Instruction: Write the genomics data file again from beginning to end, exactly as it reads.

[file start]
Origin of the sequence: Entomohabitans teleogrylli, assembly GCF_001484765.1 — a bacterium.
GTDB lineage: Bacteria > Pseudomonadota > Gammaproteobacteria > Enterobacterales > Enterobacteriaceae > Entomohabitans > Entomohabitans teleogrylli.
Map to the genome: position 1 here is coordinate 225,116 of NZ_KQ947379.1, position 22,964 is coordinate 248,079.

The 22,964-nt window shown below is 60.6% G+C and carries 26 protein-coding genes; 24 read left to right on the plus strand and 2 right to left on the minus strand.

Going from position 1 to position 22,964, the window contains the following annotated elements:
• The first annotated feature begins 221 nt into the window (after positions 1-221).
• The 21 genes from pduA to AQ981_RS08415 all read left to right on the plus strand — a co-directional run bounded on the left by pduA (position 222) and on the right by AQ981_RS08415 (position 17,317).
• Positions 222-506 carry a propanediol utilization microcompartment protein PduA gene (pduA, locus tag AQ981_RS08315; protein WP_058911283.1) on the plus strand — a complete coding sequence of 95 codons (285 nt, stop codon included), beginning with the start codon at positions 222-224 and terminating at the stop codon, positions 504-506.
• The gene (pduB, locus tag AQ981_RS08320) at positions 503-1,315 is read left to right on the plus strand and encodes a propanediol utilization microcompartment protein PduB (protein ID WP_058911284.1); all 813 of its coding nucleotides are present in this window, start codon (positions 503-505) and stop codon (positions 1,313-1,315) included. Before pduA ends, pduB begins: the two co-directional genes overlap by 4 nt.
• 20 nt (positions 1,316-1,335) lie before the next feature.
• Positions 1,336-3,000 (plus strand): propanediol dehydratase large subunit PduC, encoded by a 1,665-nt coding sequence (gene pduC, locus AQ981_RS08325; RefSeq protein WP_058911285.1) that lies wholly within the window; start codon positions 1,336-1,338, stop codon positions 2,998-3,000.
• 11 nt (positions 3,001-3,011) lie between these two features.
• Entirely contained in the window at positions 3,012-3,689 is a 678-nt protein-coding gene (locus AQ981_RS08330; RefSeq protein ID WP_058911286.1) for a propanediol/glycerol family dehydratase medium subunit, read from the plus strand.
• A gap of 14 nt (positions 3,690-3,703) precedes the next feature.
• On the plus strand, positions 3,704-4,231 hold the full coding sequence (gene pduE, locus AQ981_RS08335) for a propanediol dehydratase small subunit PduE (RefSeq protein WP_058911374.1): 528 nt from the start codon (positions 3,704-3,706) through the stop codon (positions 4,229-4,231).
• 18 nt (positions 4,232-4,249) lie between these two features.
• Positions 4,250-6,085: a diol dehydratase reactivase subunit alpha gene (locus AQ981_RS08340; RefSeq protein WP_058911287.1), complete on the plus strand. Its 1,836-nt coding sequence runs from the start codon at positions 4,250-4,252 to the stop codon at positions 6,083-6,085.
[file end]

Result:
Origin of the sequence: Entomohabitans teleogrylli, assembly GCF_001484765.1 — a bacterium.
GTDB lineage: Bacteria > Pseudomonadota > Gammaproteobacteria > Enterobacterales > Enterobacteriaceae > Entomohabitans > Entomohabitans teleogrylli.
Map to the genome: position 1 here is coordinate 225,116 of NZ_KQ947379.1, position 22,964 is coordinate 248,079.

The 22,964-nt window shown below is 60.6% G+C and carries 26 protein-coding genes; 24 read left to right on the plus strand and 2 right to left on the minus strand.

Going from position 1 to position 22,964, the window contains the following annotated elements:
• The first annotated feature begins 221 nt into the window (after positions 1-221).
• The 21 genes from pduA to AQ981_RS08415 all read left to right on the plus strand — a co-directional run bounded on the left by pduA (position 222) and on the right by AQ981_RS08415 (position 17,317).
• Positions 222-506 carry a propanediol utilization microcompartment protein PduA gene (pduA, locus tag AQ981_RS08315; protein WP_058911283.1) on the plus strand — a complete coding sequence of 95 codons (285 nt, stop codon included), beginning with the start codon at positions 222-224 and terminating at the stop codon, positions 504-506.
• The gene (pduB, locus tag AQ981_RS08320) at positions 503-1,315 is read left to right on the plus strand and encodes a propanediol utilization microcompartment protein PduB (protein ID WP_058911284.1); all 813 of its coding nucleotides are present in this window, start codon (positions 503-505) and stop codon (positions 1,313-1,315) included. Before pduA ends, pduB begins: the two co-directional genes overlap by 4 nt.
• 20 nt (positions 1,316-1,335) lie before the next feature.
• Positions 1,336-3,000 (plus strand): propanediol dehydratase large subunit PduC, encoded by a 1,665-nt coding sequence (gene pduC, locus AQ981_RS08325; RefSeq protein WP_058911285.1) that lies wholly within the window; start codon positions 1,336-1,338, stop codon positions 2,998-3,000.
• 11 nt (positions 3,001-3,011) lie between these two features.
• Entirely contained in the window at positions 3,012-3,689 is a 678-nt protein-coding gene (locus AQ981_RS08330; RefSeq protein ID WP_058911286.1) for a propanediol/glycerol family dehydratase medium subunit, read from the plus strand.
• A gap of 14 nt (positions 3,690-3,703) precedes the next feature.
• On the plus strand, positions 3,704-4,231 hold the full coding sequence (gene pduE, locus AQ981_RS08335) for a propanediol dehydratase small subunit PduE (RefSeq protein WP_058911374.1): 528 nt from the start codon (positions 3,704-3,706) through the stop codon (positions 4,229-4,231).
• 18 nt (positions 4,232-4,249) lie between these two features.
• Positions 4,250-6,085: a diol dehydratase reactivase subunit alpha gene (locus AQ981_RS08340; RefSeq protein WP_058911287.1), complete on the plus strand. Its 1,836-nt coding sequence runs from the start codon at positions 4,250-4,252 to the stop codon at positions 6,083-6,085.